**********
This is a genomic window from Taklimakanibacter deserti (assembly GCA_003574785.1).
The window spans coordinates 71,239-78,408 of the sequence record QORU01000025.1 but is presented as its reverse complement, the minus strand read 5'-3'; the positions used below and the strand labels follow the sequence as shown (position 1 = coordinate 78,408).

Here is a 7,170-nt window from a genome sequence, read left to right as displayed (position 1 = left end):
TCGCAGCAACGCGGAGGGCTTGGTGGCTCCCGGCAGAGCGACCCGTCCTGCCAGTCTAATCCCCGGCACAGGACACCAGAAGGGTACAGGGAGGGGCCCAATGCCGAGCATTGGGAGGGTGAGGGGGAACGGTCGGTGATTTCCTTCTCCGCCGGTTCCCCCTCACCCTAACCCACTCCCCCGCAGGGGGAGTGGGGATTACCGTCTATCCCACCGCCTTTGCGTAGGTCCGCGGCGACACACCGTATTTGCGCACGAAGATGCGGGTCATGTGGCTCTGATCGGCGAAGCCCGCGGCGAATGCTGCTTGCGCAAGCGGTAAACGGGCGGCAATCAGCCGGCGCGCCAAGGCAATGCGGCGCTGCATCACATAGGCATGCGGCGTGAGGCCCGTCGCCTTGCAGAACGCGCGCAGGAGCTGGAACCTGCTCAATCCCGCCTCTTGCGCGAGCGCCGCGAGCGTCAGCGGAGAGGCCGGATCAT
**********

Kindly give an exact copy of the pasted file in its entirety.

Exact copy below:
This is a genomic window from Taklimakanibacter deserti (assembly GCA_003574785.1).
The window spans coordinates 71,239-78,408 of the sequence record QORU01000025.1 but is presented as its reverse complement, the minus strand read 5'-3'; the positions used below and the strand labels follow the sequence as shown (position 1 = coordinate 78,408).

Here is a 7,170-nt window from a genome sequence, read left to right as displayed (position 1 = left end):
TCGCAGCAACGCGGAGGGCTTGGTGGCTCCCGGCAGAGCGACCCGTCCTGCCAGTCTAATCCCCGGCACAGGACACCAGAAGGGTACAGGGAGGGGCCCAATGCCGAGCATTGGGAGGGTGAGGGGGAACGGTCGGTGATTTCCTTCTCCGCCGGTTCCCCCTCACCCTAACCCACTCCCCCGCAGGGGGAGTGGGGATTACCGTCTATCCCACCGCCTTTGCGTAGGTCCGCGGCGACACACCGTATTTGCGCACGAAGATGCGGGTCATGTGGCTCTGATCGGCGAAGCCCGCGGCGAATGCTGCTTGCGCAAGCGGTAAACGGGCGGCAATCAGCCGGCGCGCCAAGGCAATGCGGCGCTGCATCACATAGGCATGCGGCGTGAGGCCCGTCGCCTTGCAGAACGCGCGCAGGAGCTGGAACCTGCTCAATCCCGCCTCTTGCGCGAGCGCCGCGAGCGTCAGCGGAGAGGCCGGATCAT